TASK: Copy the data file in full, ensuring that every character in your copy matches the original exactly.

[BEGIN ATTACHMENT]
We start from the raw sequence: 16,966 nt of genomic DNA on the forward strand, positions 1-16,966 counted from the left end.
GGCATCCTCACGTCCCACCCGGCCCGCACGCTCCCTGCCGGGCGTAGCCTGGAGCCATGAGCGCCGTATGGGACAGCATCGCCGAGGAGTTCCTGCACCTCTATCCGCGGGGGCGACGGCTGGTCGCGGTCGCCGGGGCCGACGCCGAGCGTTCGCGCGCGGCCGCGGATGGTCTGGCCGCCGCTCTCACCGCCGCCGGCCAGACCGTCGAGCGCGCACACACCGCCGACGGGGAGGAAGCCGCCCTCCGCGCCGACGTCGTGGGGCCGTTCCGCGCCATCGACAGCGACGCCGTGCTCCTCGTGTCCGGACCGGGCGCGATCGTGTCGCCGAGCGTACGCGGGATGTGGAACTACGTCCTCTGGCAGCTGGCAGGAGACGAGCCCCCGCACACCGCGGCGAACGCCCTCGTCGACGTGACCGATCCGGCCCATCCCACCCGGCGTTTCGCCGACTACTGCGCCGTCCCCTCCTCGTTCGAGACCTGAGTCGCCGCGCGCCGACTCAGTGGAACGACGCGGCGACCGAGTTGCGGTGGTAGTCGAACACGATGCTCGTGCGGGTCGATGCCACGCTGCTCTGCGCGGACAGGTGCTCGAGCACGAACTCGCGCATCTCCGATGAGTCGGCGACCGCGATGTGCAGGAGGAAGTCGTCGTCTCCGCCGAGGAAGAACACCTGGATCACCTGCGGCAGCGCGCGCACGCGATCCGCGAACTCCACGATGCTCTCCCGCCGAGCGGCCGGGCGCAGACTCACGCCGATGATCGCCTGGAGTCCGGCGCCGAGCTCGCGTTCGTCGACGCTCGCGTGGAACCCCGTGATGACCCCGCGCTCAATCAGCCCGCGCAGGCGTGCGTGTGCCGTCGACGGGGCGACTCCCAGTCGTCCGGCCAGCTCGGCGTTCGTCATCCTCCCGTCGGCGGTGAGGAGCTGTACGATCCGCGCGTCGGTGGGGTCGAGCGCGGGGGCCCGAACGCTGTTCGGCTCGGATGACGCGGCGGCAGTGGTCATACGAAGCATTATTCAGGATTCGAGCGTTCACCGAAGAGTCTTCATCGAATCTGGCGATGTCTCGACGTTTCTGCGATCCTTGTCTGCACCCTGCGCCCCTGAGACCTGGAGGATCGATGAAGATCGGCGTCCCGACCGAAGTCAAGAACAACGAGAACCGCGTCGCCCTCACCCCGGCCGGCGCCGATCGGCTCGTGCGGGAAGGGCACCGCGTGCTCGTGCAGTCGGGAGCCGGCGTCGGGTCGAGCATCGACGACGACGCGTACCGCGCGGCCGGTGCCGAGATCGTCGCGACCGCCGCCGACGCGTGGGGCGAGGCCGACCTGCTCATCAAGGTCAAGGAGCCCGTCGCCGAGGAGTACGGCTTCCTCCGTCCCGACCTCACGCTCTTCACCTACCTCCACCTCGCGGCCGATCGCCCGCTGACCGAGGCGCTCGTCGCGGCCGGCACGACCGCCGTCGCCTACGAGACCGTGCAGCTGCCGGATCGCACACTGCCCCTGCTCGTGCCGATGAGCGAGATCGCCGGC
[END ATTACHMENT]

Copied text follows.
We start from the raw sequence: 16,966 nt of genomic DNA on the forward strand, positions 1-16,966 counted from the left end.
GGCATCCTCACGTCCCACCCGGCCCGCACGCTCCCTGCCGGGCGTAGCCTGGAGCCATGAGCGCCGTATGGGACAGCATCGCCGAGGAGTTCCTGCACCTCTATCCGCGGGGGCGACGGCTGGTCGCGGTCGCCGGGGCCGACGCCGAGCGTTCGCGCGCGGCCGCGGATGGTCTGGCCGCCGCTCTCACCGCCGCCGGCCAGACCGTCGAGCGCGCACACACCGCCGACGGGGAGGAAGCCGCCCTCCGCGCCGACGTCGTGGGGCCGTTCCGCGCCATCGACAGCGACGCCGTGCTCCTCGTGTCCGGACCGGGCGCGATCGTGTCGCCGAGCGTACGCGGGATGTGGAACTACGTCCTCTGGCAGCTGGCAGGAGACGAGCCCCCGCACACCGCGGCGAACGCCCTCGTCGACGTGACCGATCCGGCCCATCCCACCCGGCGTTTCGCCGACTACTGCGCCGTCCCCTCCTCGTTCGAGACCTGAGTCGCCGCGCGCCGACTCAGTGGAACGACGCGGCGACCGAGTTGCGGTGGTAGTCGAACACGATGCTCGTGCGGGTCGATGCCACGCTGCTCTGCGCGGACAGGTGCTCGAGCACGAACTCGCGCATCTCCGATGAGTCGGCGACCGCGATGTGCAGGAGGAAGTCGTCGTCTCCGCCGAGGAAGAACACCTGGATCACCTGCGGCAGCGCGCGCACGCGATCCGCGAACTCCACGATGCTCTCCCGCCGAGCGGCCGGGCGCAGACTCACGCCGATGATCGCCTGGAGTCCGGCGCCGAGCTCGCGTTCGTCGACGCTCGCGTGGAACCCCGTGATGACCCCGCGCTCAATCAGCCCGCGCAGGCGTGCGTGTGCCGTCGACGGGGCGACTCCCAGTCGTCCGGCCAGCTCGGCGTTCGTCATCCTCCCGTCGGCGGTGAGGAGCTGTACGATCCGCGCGTCGGTGGGGTCGAGCGCGGGGGCCCGAACGCTGTTCGGCTCGGATGACGCGGCGGCAGTGGTCATACGAAGCATTATTCAGGATTCGAGCGTTCACCGAAGAGTCTTCATCGAATCTGGCGATGTCTCGACGTTTCTGCGATCCTTGTCTGCACCCTGCGCCCCTGAGACCTGGAGGATCGATGAAGATCGGCGTCCCGACCGAAGTCAAGAACAACGAGAACCGCGTCGCCCTCACCCCGGCCGGCGCCGATCGGCTCGTGCGGGAAGGGCACCGCGTGCTCGTGCAGTCGGGAGCCGGCGTCGGGTCGAGCATCGACGACGACGCGTACCGCGCGGCCGGTGCCGAGATCGTCGCGACCGCCGCCGACGCGTGGGGCGAGGCCGACCTGCTCATCAAGGTCAAGGAGCCCGTCGCCGAGGAGTACGGCTTCCTCCGTCCCGACCTCACGCTCTTCACCTACCTCCACCTCGCGGCCGATCGCCCGCTGACCGAGGCGCTCGTCGCGGCCGGCACGACCGCCGTCGCCTACGAGACCGTGCAGCTGCCGGATCGCACACTGCCCCTGCTCGTGCCGATGAGCGAGATCGCCGGC